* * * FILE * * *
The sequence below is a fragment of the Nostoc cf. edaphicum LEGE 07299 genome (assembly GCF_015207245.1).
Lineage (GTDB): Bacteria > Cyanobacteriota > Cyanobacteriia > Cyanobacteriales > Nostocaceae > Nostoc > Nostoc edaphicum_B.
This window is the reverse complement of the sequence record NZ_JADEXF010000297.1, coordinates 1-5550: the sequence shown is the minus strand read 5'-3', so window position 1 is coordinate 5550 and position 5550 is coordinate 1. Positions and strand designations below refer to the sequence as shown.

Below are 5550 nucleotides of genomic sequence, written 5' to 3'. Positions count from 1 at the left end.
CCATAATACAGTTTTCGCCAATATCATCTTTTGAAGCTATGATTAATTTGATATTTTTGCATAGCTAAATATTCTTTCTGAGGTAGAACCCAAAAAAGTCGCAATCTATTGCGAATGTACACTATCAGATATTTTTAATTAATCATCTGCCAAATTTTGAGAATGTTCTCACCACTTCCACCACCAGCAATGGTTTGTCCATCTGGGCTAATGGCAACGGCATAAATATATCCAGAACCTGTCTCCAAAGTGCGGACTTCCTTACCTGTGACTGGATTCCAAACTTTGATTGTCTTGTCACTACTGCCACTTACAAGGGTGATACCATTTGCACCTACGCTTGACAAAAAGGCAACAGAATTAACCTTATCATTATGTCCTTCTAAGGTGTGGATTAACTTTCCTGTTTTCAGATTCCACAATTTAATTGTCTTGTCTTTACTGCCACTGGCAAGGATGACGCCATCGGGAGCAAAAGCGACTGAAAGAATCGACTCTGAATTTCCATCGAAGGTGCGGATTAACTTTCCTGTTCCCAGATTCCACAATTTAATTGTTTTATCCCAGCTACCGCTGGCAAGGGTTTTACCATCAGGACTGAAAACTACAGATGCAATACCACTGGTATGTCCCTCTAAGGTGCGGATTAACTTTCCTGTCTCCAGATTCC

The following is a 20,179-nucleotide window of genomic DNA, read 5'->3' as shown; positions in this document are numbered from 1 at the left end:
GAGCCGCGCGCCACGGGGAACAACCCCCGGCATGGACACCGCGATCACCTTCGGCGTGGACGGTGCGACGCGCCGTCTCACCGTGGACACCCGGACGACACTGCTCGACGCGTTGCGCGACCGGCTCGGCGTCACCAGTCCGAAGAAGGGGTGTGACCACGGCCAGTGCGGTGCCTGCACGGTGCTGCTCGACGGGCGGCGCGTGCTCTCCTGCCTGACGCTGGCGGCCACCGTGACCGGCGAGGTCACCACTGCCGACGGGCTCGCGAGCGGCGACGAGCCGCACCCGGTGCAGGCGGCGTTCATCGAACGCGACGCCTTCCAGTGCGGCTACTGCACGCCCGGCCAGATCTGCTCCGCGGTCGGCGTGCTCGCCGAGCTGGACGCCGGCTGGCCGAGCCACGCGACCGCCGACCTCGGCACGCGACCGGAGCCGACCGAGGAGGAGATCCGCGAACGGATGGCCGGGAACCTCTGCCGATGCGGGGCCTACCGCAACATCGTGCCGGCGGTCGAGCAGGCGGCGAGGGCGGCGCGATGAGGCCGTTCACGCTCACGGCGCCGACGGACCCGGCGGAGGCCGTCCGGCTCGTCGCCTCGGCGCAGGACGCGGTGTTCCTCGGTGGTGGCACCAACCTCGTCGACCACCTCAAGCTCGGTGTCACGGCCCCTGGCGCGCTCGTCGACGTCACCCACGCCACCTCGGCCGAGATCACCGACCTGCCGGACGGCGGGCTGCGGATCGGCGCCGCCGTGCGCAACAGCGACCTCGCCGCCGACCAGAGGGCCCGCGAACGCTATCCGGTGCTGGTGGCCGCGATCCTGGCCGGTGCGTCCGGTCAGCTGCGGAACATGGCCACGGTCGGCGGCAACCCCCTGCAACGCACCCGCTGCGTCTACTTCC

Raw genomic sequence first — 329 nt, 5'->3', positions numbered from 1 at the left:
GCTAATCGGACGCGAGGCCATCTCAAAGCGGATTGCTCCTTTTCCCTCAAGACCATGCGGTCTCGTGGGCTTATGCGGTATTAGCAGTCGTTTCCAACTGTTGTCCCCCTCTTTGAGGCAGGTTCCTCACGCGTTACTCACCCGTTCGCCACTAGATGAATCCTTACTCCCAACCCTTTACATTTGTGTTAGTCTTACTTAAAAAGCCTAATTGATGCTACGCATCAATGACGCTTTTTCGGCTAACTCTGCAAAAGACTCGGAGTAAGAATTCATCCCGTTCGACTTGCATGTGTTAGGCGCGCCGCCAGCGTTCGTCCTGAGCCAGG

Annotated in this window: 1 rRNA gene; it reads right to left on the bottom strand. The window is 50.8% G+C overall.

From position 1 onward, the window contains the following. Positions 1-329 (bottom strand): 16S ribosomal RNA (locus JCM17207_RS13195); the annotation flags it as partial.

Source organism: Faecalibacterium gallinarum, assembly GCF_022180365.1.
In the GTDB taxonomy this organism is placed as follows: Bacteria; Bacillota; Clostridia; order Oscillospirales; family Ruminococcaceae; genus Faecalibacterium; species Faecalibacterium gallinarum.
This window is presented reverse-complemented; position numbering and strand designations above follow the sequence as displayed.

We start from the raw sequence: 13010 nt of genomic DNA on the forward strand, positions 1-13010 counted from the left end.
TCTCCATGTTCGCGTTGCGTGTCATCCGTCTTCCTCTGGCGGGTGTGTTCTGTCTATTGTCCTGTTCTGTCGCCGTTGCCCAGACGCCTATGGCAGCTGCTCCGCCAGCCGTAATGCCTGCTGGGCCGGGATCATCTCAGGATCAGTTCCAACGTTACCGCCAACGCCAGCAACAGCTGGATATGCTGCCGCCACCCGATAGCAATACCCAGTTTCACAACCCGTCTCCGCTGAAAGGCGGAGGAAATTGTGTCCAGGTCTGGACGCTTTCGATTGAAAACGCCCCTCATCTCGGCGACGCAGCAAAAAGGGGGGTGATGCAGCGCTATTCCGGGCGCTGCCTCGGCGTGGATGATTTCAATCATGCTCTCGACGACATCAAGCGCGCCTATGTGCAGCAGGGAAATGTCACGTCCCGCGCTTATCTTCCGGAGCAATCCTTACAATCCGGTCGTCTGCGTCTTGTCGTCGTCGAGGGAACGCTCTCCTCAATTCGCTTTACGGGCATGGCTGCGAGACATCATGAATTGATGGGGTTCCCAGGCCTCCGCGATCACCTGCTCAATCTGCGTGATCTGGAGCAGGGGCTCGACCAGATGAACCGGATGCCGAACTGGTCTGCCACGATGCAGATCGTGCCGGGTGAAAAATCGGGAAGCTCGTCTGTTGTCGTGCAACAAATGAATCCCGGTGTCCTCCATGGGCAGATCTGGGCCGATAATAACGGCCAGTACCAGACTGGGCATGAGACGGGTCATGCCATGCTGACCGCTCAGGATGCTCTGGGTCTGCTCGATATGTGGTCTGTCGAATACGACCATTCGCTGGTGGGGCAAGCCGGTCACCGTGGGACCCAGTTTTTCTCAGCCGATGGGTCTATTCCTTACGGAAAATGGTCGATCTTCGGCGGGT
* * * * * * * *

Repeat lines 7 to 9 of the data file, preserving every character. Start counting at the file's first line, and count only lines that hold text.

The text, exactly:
GAGCCGCGCGCCACGGGGAACAACCCCCGGCATGGACACCGCGATCACCTTCGGCGTGGACGGTGCGACGCGCCGTCTCACCGTGGACACCCGGACGACACTGCTCGACGCGTTGCGCGACCGGCTCGGCGTCACCAGTCCGAAGAAGGGGTGTGACCACGGCCAGTGCGGTGCCTGCACGGTGCTGCTCGACGGGCGGCGCGTGCTCTCCTGCCTGACGCTGGCGGCCACCGTGACCGGCGAGGTCACCACTGCCGACGGGCTCGCGAGCGGCGACGAGCCGCACCCGGTGCAGGCGGCGTTCATCGAACGCGACGCCTTCCAGTGCGGCTACTGCACGCCCGGCCAGATCTGCTCCGCGGTCGGCGTGCTCGCCGAGCTGGACGCCGGCTGGCCGAGCCACGCGACCGCCGACCTCGGCACGCGACCGGAGCCGACCGAGGAGGAGATCCGCGAACGGATGGCCGGGAACCTCTGCCGATGCGGGGCCTACCGCAACATCGTGCCGGCGGTCGAGCAGGCGGCGAGGGCGGCGCGATGAGGCCGTTCACGCTCACGGCGCCGACGGACCCGGCGGAGGCCGTCCGGCTCGTCGCCTCGGCGCAGGACGCGGTGTTCCTCGGTGGTGGCACCAACCTCGTCGACCACCTCAAGCTCGGTGTCACGGCCCCTGGCGCGCTCGTCGACGTCACCCACGCCACCTCGGCCGAGATCACCGACCTGCCGGACGGCGGGCTGCGGATCGGCGCCGCCGTGCGCAACAGCGACCTCGCCGCCGACCAGAGGGCCCGCGAACGCTATCCGGTGCTGGTGGCCGCGATCCTGGCCGGTGCGTCCGGTCAGCTGCGGAACATGGCCACGGTCGGCGGCAACCCCCTGCAACGCACCCGCTGCGTCTACTTCC

Raw genomic sequence first — 329 nt, 5'->3', positions numbered from 1 at the left:
GCTAATCGGACGCGAGGCCATCTCAAAGCGGATTGCTCCTTTTCCCTCAAGACCATGCGGTCTCGTGGGCTTATGCGGTATTAGCAGTCGTTTCCAACTGTTGTCCCCCTCTTTGAGGCAGGTTCCTCACGCGTTACTCACCCGTTCGCCACTAGATGAATCCTTACTCCCAACCCTTTACATTTGTGTTAGTCTTACTTAAAAAGCCTAATTGATGCTACGCATCAATGACGCTTTTTCGGCTAACTCTGCAAAAGACTCGGAGTAAGAATTCATCCCGTTCGACTTGCATGTGTTAGGCGCGCCGCCAGCGTTCGTCCTGAGCCAGG